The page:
1954 (Showa 29)
The Japan Camera and Optical Instruments Inspection and Testing Institute (JCII) is established under MORIYAMA Kinji. The camera industry recognized a need to establish quality standards to encourage growth. Before a camera could be exported, it had to pass JCII's strict quality-control tests. Within 10 years, the label "Made in Japan" became associated with high quality.
The Japan Camera Industry Association is established by Canon President Takeshi MITARAI who serves as the association's first chairman. The association, consisting of major camera and film manufacturers, is today a key organization which also holds the annual Japan Camera Show.
JCII, manufacturers, and American importers worked to export Japanese cameras. By the 1960s, only West Germany was the chief competitor. American, British, and French manufacturers were already out of the picture. Eventually, the chief competitor of a Japanese manufacturer was another Japanese manufacturer. Since 1954, 170 Japanese companies have made cameras. By 1984, only about 32 manufacturers remained.
1955 (Showa 30)
Headed by MORIYAMA Kinji, the Japan Camera Information and Service Center opens in New York City. It received many complaints about the reliability of Japanese cameras, prompting manufacturers to improve quality assurance.
1956 (Showa 31)
"The Family of Man"</b> photo exhibition by Edward Steichen tours Japan, and over 1 million Japanese see it.
1957 (Showa 32)
The Nikon SP rangefinder camera is introduced. The viewfinder framed automatically for four of its interchangeable lenses.
The Canon L1 35mm rangefinder camera and Canon Cine 8T movie camera become the first cameras to receive the Good Design Award from the Ministry of International Trade and Industry.
1958 (Showa 33)
The Minolta SR-2 is the first SLR camera with an automatic diaphragm which maintained maximum aperture for brightest viewing and stopped down only when the picture was taken.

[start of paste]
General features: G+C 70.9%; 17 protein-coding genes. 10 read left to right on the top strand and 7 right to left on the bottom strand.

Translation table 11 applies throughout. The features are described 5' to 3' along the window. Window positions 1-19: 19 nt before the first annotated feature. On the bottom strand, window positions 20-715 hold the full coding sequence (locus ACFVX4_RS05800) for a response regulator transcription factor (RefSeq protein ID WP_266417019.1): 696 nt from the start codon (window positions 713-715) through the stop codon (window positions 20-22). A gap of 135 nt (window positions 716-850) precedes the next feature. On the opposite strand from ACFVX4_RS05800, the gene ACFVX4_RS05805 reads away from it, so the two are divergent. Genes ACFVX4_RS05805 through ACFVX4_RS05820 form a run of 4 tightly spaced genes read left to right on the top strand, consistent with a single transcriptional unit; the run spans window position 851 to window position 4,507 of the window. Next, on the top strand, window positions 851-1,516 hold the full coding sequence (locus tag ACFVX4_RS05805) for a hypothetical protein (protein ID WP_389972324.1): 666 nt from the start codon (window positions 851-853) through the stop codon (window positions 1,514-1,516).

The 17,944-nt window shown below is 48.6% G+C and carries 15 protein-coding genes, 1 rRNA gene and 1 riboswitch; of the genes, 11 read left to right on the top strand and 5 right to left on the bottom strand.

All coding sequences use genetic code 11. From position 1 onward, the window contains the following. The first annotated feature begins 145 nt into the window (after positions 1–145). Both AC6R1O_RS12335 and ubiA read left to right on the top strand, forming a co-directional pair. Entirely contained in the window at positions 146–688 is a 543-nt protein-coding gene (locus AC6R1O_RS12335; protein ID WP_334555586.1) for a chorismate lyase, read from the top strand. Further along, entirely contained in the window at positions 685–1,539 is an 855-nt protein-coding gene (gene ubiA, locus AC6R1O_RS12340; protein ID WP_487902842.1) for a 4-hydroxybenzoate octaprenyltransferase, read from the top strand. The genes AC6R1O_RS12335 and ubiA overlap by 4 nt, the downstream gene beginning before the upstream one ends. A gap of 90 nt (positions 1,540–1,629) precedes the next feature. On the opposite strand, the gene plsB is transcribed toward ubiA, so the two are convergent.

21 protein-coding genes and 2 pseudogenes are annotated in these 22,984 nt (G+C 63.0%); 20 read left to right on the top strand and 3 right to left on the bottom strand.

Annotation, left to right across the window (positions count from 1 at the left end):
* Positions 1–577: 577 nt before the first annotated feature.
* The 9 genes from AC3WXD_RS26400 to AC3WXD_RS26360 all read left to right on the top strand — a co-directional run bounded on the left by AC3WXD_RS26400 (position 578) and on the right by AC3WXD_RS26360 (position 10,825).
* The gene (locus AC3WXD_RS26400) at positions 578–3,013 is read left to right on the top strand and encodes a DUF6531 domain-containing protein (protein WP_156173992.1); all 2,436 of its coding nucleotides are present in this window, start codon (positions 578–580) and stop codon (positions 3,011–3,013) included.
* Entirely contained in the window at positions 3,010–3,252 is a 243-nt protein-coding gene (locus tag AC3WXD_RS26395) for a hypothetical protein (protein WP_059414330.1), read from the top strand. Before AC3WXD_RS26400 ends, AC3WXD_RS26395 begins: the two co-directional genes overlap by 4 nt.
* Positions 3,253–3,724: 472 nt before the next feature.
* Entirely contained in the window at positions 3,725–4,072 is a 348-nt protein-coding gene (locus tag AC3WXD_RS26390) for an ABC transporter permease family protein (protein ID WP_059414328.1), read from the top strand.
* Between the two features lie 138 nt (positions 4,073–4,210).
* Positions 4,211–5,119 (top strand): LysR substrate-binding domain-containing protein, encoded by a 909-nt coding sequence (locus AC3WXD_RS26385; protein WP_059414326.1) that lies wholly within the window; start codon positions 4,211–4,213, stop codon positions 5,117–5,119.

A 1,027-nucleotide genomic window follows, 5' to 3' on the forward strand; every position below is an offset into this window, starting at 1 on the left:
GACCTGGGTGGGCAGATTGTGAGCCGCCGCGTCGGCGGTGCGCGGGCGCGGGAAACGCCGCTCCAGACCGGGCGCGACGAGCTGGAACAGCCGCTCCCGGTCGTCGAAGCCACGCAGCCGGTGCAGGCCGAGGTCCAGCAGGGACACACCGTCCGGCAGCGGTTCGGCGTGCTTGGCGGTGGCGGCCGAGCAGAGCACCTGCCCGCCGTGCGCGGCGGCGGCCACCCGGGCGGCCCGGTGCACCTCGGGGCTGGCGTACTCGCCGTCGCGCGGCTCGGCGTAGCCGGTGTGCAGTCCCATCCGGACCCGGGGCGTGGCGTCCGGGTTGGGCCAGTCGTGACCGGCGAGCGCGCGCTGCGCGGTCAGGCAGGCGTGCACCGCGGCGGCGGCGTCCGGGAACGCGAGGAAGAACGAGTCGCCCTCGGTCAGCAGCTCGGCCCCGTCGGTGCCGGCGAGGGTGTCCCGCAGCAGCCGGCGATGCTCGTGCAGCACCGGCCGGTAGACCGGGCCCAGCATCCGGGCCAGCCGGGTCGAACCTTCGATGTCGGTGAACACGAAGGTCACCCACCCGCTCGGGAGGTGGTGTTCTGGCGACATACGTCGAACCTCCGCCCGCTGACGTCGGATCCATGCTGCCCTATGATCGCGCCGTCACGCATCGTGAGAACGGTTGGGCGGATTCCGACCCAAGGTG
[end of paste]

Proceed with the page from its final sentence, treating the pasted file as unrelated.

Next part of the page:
The Asahi Pentax K camera was the first to have a focusing screen featuring a microprism area to make focusing easier.
The Japan Advertising Photographers' Association (APA) is established in June. KANEMARU Shigemine becomes its first chairman.
Camerart magazine (in English) starts publication.
1959 (Showa 34)
The venerable Nikon F camera is introduced. With interchangeable focusing screens, mirror lock-up, precision construction, and the nucleus of the first SLR camera system, it was the first camera truly dedicated to the professional. It remained in production for almost 14 years with only slight modifications and became the camera of choice among professionals.
In the U.S., it is vigorously promoted by Joe Ehrenreich, a semi-legendary campaigner of Nikons.
In May, Canon markets its first SLR camera, the Canonflex. Although it was just as good as or better than the Nikon F, it was not promoted well enough in the U.S. and soon became forgotten. Canon's underestimation of the SLR's popularity in the '60s led to its dwindling fortunes in the camera market and financial trouble. This, however, spurred them to diversify its product lines (especially office machines). It did not concentrate so much on the small, professional segment of the market like Nikon did.
As it turned out, conquering the pro market was the key to a favorable corporate and public image and Nikon scored a coup in this regard with the Nikon F. (It wasn't until 1970 when Canon introduced the F-1, its first pro-use, system-oriented camera.) Nikon's efforts to make the best professional camera and a superb promotional campaign established an aura of prestige for Nikon, something that eluded Canon until the 1980s.
The Zenza Bronica is the first Japanese 6x6cm format camera with interchangeable lenses and film backs.The Olympus-Pen compact camera is the first Japanese camera offering the half-frame format for 35mm film, doubling the number of exposures.
The Widelux 35mm-format panoramic camera by Panon Camera Co. is introduced. The lens moved along an arc during the exposure of the film which was set on a curved focal plane. 140-degree horizontal coverage and 55-degree vertical coverage, almost the same as the human eye's field of vision.
VIVO agency is formed by TOMATSU Shomei, HOSOE Eikoh, NARAHARA Ikko, KAWADA Kikuji, SATO Akira, and TANNO Akira.
Crown Prince Akihito marries Michiko, a commoner.
A TV set, washing machine, and refrigerator become the so-called "Three Sacred Treasures" for Japanese families becoming increasingly materialistic.
Next: PhotoHistory 1960s